Free public transport might sound like a fantasy in the UK, but in many European towns and cities it’s been a reality for several years. One of the largest cases is Tallinn, Estonia’s capital, which has offered free transport for residents since 2013, but examples can be found across the continent, from the French commune of Aubagne to the Polish town of Lubin.
Now Luxembourg is getting in on the action, with plans to become the first country in the world to abolish all public transport fares for everyone. Starting from 2019, trains, buses and trams will all be made available, in the hope of improving the environment and easing congestion.
The tiny landlocked country may only hold 600,000 citizens, but that figure swells by up to a third when including commuters from France, Germany and Belgium. Luxembourg City, the capital, is known to get even busier, with the local population regularly quadrupling on work days.
What these destinations have in common when they attempt to get rid of bus, train and tram fees is not money, but size. That Luxembourg will soon be the largest country in the world to do so speaks volumes. So could a larger nation follow in its footsteps? Could Britain make public transport free?
Huge ask of taxpayers
Currently, the UK spends around over £20 billion every year on public transport. Asking every single Brit to pay an extra £300 a year to cover this, regardless of how much they plan on using their local trains and buses, would be political suicide.
And that doesn’t even cover the wages of every bus driver, train conductor and ticket inspector, or the lack of investment needed to deal with the sudden rush of people abandoning their cars to hop on public transport. The Independent’s Travel Correspondent, Simon Calder, makes the valid point that the often-extortionate rail fees commuters are forced to pay are often what allows them onto the train in the first place.
Anyone who’s ever worked in London is well aware of what it’s like to have to fight your way onto the Underground. I used to take the Docklands Light Railway (essentially a tram) from my flat on the Eastern edge of London’s Zone 2 into the centre of the city, and on most days the doors would slide open to reveal an insurmountable sea of people.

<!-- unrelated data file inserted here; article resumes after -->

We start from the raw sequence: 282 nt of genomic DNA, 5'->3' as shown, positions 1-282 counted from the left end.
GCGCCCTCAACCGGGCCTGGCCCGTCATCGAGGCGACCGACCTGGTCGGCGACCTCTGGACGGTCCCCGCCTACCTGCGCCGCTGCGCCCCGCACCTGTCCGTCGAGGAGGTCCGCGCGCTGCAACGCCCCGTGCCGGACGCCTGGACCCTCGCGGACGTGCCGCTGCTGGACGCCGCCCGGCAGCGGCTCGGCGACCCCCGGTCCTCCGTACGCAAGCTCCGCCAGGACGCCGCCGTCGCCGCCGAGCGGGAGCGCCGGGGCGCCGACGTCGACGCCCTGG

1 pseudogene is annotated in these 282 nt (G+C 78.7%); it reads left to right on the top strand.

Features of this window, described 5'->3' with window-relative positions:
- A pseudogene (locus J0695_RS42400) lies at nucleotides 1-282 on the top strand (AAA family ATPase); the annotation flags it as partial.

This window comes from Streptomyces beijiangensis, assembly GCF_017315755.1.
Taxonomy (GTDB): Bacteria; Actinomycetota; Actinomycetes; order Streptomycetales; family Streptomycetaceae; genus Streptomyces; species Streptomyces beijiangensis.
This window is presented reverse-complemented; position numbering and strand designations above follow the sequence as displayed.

Now imagine that, not just in London, but in Manchester, Leeds, Bristol, Glasgow, Birmingham and so on. Think of all the smaller towns too, which would be less affected but find it even more difficult than the cities just mentioned to earn back the lost revenue.
Luxembourg an anomaly
Luxembourg generally doesn’t suffer from the same problems Britain does and that’s the largest reason why they feel able to experiment with free public transport. There is little room for political extremism, with moderate parties ruling alone or in coalitions that actually work well together. Populism has little place in the country, economic growth is expected to remain well above the European average and average salaries are some of the highest in the world. What’s more, most of their public transport is already heavily subsidised – according to Calder, for every euro spent on tickets, taxpayers add almost €30.
As industrialised democracies go, Luxembourg is almost in a league of its own, and copying its ideas would be practically impossible for most larger countries, with the possible exception of the Nordic nations. But Britain wouldn’t have to go quite so far to improve the lives of those who use its public transport.
Austerity not the answer
Ticketless travel on weekends would be worth trialling, especially in cities, as would Labour’s plan to give under-25s bus passes. On top of that, free buses are already available in Manchester city centre, linking the two main train stations, Deansgate, the Northern Quarter and East Salford, and similar services could surely run in other large cities.
All these ideas would cost money, and probably quite a bit, but depending on how much they could be worth it. Spending money isn’t automatically a bad idea – the Ministry of Defence and the NHS have a combined budget of well over £150 billion, which funnily enough is two-and-a-half times the total GDP of the Grand Duchy of Luxembourg. Some things are worth investing in for a better quality of life, and public transport is definitely one of them.
Luxembourg’s lofty aims may be out of reach, but there’s plenty of room for improvement in the world’s sixth largest economy.